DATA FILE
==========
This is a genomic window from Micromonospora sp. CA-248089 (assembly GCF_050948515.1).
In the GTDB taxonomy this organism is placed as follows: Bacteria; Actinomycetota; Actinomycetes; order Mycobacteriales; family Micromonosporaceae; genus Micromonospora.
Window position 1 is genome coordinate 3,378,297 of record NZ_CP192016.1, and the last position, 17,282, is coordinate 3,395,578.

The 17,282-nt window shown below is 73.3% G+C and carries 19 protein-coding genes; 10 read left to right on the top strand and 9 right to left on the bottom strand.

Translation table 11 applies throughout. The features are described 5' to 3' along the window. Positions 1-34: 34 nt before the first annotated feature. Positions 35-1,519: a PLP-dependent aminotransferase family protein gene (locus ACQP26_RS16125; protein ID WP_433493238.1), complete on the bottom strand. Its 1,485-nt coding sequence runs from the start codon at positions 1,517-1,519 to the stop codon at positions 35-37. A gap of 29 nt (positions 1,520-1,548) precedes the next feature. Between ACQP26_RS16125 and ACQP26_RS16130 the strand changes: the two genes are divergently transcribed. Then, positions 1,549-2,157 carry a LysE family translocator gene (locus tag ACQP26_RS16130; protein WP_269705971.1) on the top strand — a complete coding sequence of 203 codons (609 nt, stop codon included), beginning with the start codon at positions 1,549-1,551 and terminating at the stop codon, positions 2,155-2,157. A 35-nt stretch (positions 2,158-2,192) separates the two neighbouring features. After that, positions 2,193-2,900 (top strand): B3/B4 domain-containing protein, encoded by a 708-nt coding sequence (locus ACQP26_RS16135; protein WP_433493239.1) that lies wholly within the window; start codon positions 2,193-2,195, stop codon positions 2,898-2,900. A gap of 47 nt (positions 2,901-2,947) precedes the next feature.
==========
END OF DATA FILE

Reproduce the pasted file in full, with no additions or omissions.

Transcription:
This is a genomic window from Micromonospora sp. CA-248089 (assembly GCF_050948515.1).
In the GTDB taxonomy this organism is placed as follows: Bacteria; Actinomycetota; Actinomycetes; order Mycobacteriales; family Micromonosporaceae; genus Micromonospora.
Window position 1 is genome coordinate 3,378,297 of record NZ_CP192016.1, and the last position, 17,282, is coordinate 3,395,578.

The 17,282-nt window shown below is 73.3% G+C and carries 19 protein-coding genes; 10 read left to right on the top strand and 9 right to left on the bottom strand.

Translation table 11 applies throughout. The features are described 5' to 3' along the window. Positions 1-34: 34 nt before the first annotated feature. Positions 35-1,519: a PLP-dependent aminotransferase family protein gene (locus ACQP26_RS16125; protein ID WP_433493238.1), complete on the bottom strand. Its 1,485-nt coding sequence runs from the start codon at positions 1,517-1,519 to the stop codon at positions 35-37. A gap of 29 nt (positions 1,520-1,548) precedes the next feature. Between ACQP26_RS16125 and ACQP26_RS16130 the strand changes: the two genes are divergently transcribed. Then, positions 1,549-2,157 carry a LysE family translocator gene (locus tag ACQP26_RS16130; protein WP_269705971.1) on the top strand — a complete coding sequence of 203 codons (609 nt, stop codon included), beginning with the start codon at positions 1,549-1,551 and terminating at the stop codon, positions 2,155-2,157. A 35-nt stretch (positions 2,158-2,192) separates the two neighbouring features. After that, positions 2,193-2,900 (top strand): B3/B4 domain-containing protein, encoded by a 708-nt coding sequence (locus ACQP26_RS16135; protein WP_433493239.1) that lies wholly within the window; start codon positions 2,193-2,195, stop codon positions 2,898-2,900. A gap of 47 nt (positions 2,901-2,947) precedes the next feature.